A: JMS Stylet Oil would be an excellent choice for a spray oil product. Getting thorough coverage will be your trickiest thing—be sure to select an appropriate sprayer. After that it would be a good idea to release a good generalist like green lacewing to hopefully eat up any critters that manage to escape!

Q: I am looking to control Sciarids (Lycoriella mali) fungus fly in mushroom production. I have read that Bacillus thuringiensis subspecies israelensis may control the fly population at the larva stage. We grow Oyster mushrooms in plastic bags of wet straw. Could the product AQUABAC be added to the substrate during the initial process (filling and adding the mushroom spawn) and what is the lifespan of a single application? If there is no larva, will the Bacillus survive and for how long?

A: Indeed Bti does control Sciarid fly but the product Aquabac is not labeled for use in food production. I would recommend using the beneficial nematode Steinernema feltiae: NemAttack Beneficial Nematodes-Feltiae. You’ll get excellent control and have no trouble with a labeling conflict!

Q: Hello Dr Buglady. Is there a "natural" treatment I can use on my yard to kill/repel ticks?

A: For ticks we recommend beneficial nematodes of the variety Heterorhabditis bacteriophora: NemaSeek Beneficial Nematodes

Q: Our floor has recently become infested with fungal gnats.  There are a few nematode options on your website. I am wondering which is best for a) gnats, and b) indoor plant conditions.Any advice is appreciated.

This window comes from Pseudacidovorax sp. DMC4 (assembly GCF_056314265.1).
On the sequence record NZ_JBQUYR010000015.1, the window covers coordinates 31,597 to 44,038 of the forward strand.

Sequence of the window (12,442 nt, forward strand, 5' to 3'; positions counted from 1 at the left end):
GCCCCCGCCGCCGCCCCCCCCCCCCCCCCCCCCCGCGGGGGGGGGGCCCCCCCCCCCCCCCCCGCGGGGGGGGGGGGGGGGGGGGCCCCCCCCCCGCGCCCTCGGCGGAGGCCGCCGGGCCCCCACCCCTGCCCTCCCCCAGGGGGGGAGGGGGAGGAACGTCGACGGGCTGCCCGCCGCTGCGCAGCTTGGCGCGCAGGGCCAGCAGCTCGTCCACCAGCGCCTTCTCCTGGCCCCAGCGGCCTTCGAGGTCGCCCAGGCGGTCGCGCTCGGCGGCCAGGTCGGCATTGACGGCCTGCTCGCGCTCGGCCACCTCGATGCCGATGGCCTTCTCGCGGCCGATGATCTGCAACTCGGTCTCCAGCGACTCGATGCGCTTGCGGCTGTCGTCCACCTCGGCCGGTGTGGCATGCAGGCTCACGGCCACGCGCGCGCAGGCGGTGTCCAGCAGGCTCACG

A: Steinernema feltiae is best for fungus gnats. One can expect relief within just a couple days. Boy do I understand how frustrating it is to try to work when there are fungus gnats flying up your nose!

Q: I have Lily Beetles on my lily plants, and a lot of them. It was suggested I use Neem oil. I have tried this with some effect. Is there anything else I could try? They are wreaking havoc with my beautiful lilies. I have probably 100 lilies in close proximity of each other and spraying them by hand is extremely time consuming. I hope you have a suggestion or somewhere I could find assistance.

A: Besides neem, spinosad is also effective against the larvae and adults: Monterey Garden Insect Spray

The best biological control I can suggest would be effective against the pupal stage (which happens in the soil). That would be the beneficial nematodes Heterorhabditis bacteriophora: NemaSeek Beneficial Nematodes I would also try applying them foliarly as they could be moderately effective against the larvae as well.

Q: Is there a problem with applying NemaSeek nematodes to a garden where I have laying hens who scratch? Please let me know ASAP. Also if the beetles are up are the nematodes still ok to apply and effective.

A: The beneficial nematodes we sell do not harm any creatures except insects and their close relatives (like ticks). They are harmless to people, plants, pets, livestock etc. The chickens will be just fine (“a little extra protein” as we say!)

And indeed they are less effective if the beetles have already emerged. Generally speaking though beetles are at many stages in the soil and emerge over quite a long period of time. And of course nematodes can last for a long time so it’s better to have them in place so when the 1st larvae of the season emerge from newly laid eggs, nematodes are there to control them.

Get The Latest
News and Specials